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Tetlock the Prophet

Summary:
The replication crisis had made it fashionable to mock social psychology, but this 2000 article on “The Psychology of the Unthinkable” by Phil Tetlock and co-authors feels prescient: A sacred value can be defined as any value that a moral community implicitly or explicitly treats as possessing infinite or transcendental significance that precludes comparisons, trade-offs, or indeed any other mingling with bounded or secular values. When sacred values are under assault… people engage in a continual struggle to protect their private selves and public identities from moral contamination by impure thoughts and deeds. The most emphatic ways to distance oneself from normative transgressions are by (a) expressing moral outrage—a composite psychological state that subsumes

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The replication crisis had made it fashionable to mock social psychology, but this 2000 article on “The Psychology of the Unthinkable” by Phil Tetlock and co-authors feels prescient:

A sacred value can be defined as any value that a moral community implicitly or explicitly treats as possessing infinite or transcendental significance that precludes comparisons, trade-offs, or indeed any other mingling with bounded or secular values. When sacred values are under assault… people engage in a continual struggle to protect their private selves and public identities from moral contamination by impure thoughts and deeds. The most emphatic ways to distance oneself from normative transgressions are by (a) expressing moral outrage—a composite psychological state that subsumes cognitive reactions (harsh character attributions to those who endorse the proscribed thoughts and even to those who do not endorse, but do tolerate, this way of thinking in others), affective reactions (anger and contempt for those who endorse the proscribed thoughts), and behavioral reactions (support for ostracizing and punishing deviant thinkers); and (b) engaging in moral cleansing that reaffirms core values and loyalties by acting in ways that shore up those aspects of the moral order that have been undercut by the transgression. Within this framework, rigidity, accompanied by righteous indignation and by blanket refusal even to contemplate certain thoughts, can be commendable— indeed, it is essential for resolutely reasserting the identification of self with the collective moral order.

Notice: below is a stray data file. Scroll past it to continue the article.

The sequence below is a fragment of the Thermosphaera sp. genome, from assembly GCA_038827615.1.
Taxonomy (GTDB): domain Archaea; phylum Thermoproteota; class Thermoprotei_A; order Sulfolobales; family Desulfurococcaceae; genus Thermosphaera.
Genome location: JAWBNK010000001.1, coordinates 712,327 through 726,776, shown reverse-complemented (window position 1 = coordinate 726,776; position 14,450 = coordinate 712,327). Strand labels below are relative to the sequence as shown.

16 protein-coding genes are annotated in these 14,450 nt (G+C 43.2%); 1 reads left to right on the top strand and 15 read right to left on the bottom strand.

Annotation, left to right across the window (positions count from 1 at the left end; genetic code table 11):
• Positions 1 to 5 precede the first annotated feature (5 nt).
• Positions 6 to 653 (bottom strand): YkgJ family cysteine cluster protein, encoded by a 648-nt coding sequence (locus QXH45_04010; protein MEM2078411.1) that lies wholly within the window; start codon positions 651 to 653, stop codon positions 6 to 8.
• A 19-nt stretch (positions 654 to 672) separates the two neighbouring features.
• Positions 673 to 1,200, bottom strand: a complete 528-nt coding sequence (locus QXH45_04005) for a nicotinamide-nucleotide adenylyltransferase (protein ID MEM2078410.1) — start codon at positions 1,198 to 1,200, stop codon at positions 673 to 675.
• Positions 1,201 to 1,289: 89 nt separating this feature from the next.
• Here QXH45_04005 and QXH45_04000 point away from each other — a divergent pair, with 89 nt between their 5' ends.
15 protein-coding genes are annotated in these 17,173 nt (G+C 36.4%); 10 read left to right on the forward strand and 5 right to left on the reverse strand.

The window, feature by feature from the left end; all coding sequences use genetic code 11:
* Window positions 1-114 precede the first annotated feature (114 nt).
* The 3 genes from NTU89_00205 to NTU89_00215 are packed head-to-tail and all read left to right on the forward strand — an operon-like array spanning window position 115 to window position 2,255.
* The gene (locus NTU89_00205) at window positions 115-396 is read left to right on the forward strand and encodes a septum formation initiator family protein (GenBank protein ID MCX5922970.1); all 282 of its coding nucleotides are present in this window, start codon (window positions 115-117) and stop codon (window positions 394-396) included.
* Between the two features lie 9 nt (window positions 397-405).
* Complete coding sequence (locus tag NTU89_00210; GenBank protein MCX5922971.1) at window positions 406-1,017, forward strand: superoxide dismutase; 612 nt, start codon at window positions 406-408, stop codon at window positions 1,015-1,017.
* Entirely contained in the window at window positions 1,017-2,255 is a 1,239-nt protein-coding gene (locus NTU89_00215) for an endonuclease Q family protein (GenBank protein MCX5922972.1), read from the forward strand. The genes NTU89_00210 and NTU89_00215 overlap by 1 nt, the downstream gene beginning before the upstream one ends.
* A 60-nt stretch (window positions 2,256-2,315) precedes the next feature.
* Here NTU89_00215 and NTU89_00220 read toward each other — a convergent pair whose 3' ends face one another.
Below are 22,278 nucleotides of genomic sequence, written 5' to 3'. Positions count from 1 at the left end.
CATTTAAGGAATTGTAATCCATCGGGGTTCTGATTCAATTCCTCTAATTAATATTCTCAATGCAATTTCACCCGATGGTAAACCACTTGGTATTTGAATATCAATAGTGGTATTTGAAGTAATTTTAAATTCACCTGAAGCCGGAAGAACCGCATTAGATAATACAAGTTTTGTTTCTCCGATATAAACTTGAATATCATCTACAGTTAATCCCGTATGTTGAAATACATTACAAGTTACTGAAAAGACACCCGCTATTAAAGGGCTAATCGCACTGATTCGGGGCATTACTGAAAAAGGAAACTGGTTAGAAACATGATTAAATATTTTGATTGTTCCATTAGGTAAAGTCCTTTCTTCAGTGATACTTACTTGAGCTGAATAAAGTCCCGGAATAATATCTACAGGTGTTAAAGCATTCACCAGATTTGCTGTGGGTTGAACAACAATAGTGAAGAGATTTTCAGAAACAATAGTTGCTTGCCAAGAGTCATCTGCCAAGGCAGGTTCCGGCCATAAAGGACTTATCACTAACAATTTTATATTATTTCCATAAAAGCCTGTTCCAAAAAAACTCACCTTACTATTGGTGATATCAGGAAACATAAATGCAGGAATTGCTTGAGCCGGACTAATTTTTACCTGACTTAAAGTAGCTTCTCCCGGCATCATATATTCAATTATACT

Yes, humans have always treated some thoughts as “unthinkable” – and even intellectual elites are all-too-human.  But when this piece was written two decades ago, Western intellectual elites still heavily stigmatized the quasi-religious mentality.  Now much of this stigma has gone away; the number of intellectuals who have gotten angry at me for promoting calmness still stuns me.

Discourse is worse, but at least it’s now obvious that Tetlock and company were right.

Bryan Caplan
Bryan Caplan is Professor of Economics at George Mason University and Senior Scholar at the Mercatus Center. He has published in the New York Times, the Washington Post, the Wall Street Journal, the American Economic Review, the Economic Journal, the Journal of Law and Economics, and Intelligence, and has appeared on 20/20, FoxNews, and C-SPAN. Bryan Caplan blogs on EconLog.

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